Have you thought about where you want to live in retirement? Many people gravitate to warmer climates, cities with a lower cost of living or easier access to culture, or to be near other family members. Others are happy to stay put, close to familiar surroundings and friends. But there is another option that is becoming more popular among the aging set…creating your own community.
For seniors who do not want to age alone and are widowed, divorced or a couple, the idea of a type of communal living with friends or others with similar interests has been around for a few decades. Often known as “cohousing” communities, there are many such groups of people around the country and in Europe. Basically, cohousing is collaboration among residents who participate in the running of their own neighborhood. People can be alone as much as they like or can join the myriad activities and social interaction of clubs, celebrations and of course, the board meetings. Most groups operate by consensus, but each one creates its own sense of trust and support among the members.(The concept of cohousing is not just for the elderly. Young families have created the same kind of community, sharing day care and laundry duties; others are formed around a commitment to save the environment or stress diversity.)
Members of the group often buy property together, pay the mortgage and maintain common areas. Most cohousing groups have private quarters for members, ranging from a bedroom and bath to full apartments or separate houses. Others share kitchens and provide communal space for those who need an office, and add space for hobbies, music practice and other activities. Group decisions are necessary, whether it is about replacing a roof or hosting noisy grandchildren, and each commune sets its own rules. Communities designed specifically for seniors have rules about what happens when individual members can no longer care for themselves. Sometimes local support services become involved as members age in place.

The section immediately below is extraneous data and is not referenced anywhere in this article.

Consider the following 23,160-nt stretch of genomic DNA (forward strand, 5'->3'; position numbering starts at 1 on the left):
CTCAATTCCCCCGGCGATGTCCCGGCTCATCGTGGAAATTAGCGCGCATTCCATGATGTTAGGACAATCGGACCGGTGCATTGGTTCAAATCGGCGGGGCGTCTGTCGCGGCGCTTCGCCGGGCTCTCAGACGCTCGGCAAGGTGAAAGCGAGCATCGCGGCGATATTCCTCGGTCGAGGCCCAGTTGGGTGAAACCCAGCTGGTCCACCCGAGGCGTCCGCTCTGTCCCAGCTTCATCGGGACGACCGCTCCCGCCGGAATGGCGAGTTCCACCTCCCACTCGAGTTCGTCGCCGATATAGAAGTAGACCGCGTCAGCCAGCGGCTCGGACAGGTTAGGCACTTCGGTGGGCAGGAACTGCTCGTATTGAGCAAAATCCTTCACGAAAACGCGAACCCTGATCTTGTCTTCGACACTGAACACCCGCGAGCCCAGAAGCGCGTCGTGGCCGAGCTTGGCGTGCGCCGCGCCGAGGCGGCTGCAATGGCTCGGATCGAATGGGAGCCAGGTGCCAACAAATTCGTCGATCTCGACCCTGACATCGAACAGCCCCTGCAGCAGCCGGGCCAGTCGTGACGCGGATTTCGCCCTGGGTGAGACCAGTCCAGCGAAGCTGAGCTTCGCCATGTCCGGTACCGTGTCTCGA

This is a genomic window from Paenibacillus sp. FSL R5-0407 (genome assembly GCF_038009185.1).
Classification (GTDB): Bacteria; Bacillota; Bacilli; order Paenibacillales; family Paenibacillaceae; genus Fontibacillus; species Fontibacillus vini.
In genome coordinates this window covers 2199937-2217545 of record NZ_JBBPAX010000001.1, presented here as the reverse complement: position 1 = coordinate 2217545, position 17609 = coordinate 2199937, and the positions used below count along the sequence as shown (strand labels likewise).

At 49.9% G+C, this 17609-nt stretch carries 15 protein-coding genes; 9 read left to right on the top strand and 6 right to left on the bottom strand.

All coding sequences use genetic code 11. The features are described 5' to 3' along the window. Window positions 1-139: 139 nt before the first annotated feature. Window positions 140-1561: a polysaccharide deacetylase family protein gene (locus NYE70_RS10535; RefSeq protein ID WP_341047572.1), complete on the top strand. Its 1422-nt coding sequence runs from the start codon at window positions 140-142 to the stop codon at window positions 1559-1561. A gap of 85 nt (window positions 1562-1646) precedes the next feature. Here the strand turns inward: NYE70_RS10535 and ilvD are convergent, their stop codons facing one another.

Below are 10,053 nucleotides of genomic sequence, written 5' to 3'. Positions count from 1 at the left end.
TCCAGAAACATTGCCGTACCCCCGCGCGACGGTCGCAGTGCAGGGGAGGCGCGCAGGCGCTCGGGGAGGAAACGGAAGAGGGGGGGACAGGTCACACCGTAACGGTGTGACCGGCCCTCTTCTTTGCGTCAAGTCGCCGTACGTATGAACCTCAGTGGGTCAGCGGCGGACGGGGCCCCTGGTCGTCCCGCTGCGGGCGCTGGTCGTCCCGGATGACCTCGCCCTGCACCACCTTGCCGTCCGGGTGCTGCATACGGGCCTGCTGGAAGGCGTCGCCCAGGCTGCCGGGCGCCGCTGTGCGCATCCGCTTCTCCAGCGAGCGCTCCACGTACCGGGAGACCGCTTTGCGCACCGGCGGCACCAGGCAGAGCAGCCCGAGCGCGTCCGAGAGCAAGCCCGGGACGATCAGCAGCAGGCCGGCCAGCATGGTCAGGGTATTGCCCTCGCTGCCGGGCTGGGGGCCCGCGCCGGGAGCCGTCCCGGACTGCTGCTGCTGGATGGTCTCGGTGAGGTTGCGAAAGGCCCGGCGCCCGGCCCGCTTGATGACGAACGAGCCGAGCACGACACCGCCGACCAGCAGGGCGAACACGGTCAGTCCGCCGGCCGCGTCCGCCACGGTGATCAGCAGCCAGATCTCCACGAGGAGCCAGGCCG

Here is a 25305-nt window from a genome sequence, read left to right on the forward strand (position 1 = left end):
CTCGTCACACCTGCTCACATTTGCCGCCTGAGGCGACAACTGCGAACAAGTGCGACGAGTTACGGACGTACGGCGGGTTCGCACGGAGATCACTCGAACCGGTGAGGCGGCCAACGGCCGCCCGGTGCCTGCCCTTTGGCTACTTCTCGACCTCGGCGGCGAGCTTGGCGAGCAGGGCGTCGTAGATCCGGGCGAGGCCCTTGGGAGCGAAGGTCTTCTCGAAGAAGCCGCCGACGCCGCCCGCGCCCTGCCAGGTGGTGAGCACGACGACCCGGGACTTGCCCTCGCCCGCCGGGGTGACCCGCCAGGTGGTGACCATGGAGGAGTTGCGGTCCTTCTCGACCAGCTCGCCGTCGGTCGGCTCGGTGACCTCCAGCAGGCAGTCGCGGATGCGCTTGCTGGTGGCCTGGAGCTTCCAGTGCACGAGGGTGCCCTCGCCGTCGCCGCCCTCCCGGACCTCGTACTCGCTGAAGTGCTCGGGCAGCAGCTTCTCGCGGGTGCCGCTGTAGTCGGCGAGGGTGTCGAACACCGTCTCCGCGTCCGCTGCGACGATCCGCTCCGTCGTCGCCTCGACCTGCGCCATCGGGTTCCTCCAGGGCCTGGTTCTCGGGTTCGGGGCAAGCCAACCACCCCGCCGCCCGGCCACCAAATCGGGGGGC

According to the Cohousing Association of the US, there are a few things that distinguish this from other types of collaborative communities:
1. Participatory process. Residents participate in the design of the community.
2. Neighborhood design. The physical layout and orientation of the buildings encourage a sense of community.
3. Common facilities. Specific areas are designed for daily use, are an integral part of the community, and are supplemental to the private residences. The common house typically includes a common kitchen, dining area, sitting area, laundry, and also may contain a workshop, library, exercise room, crafts room and/or one or two guest rooms.
4. Resident management. Residents manage their own cohousing communities, and also perform much of the work required to maintain the property. They meet regularly to solve problems and develop policies for the community.
5. Non-hierarchical structure and decision-making. Leadership roles naturally exist in cohousing communities; however no one person (or persons) has authority over others. Most cohousing groups make all of their decisions by consensus. .
6. No shared community economy. The community is not a source of income for its members. Occasionally, a cohousing community will pay one of its residents to do a specific task, but usually the work will be considered that member's contribution to the shared responsibilities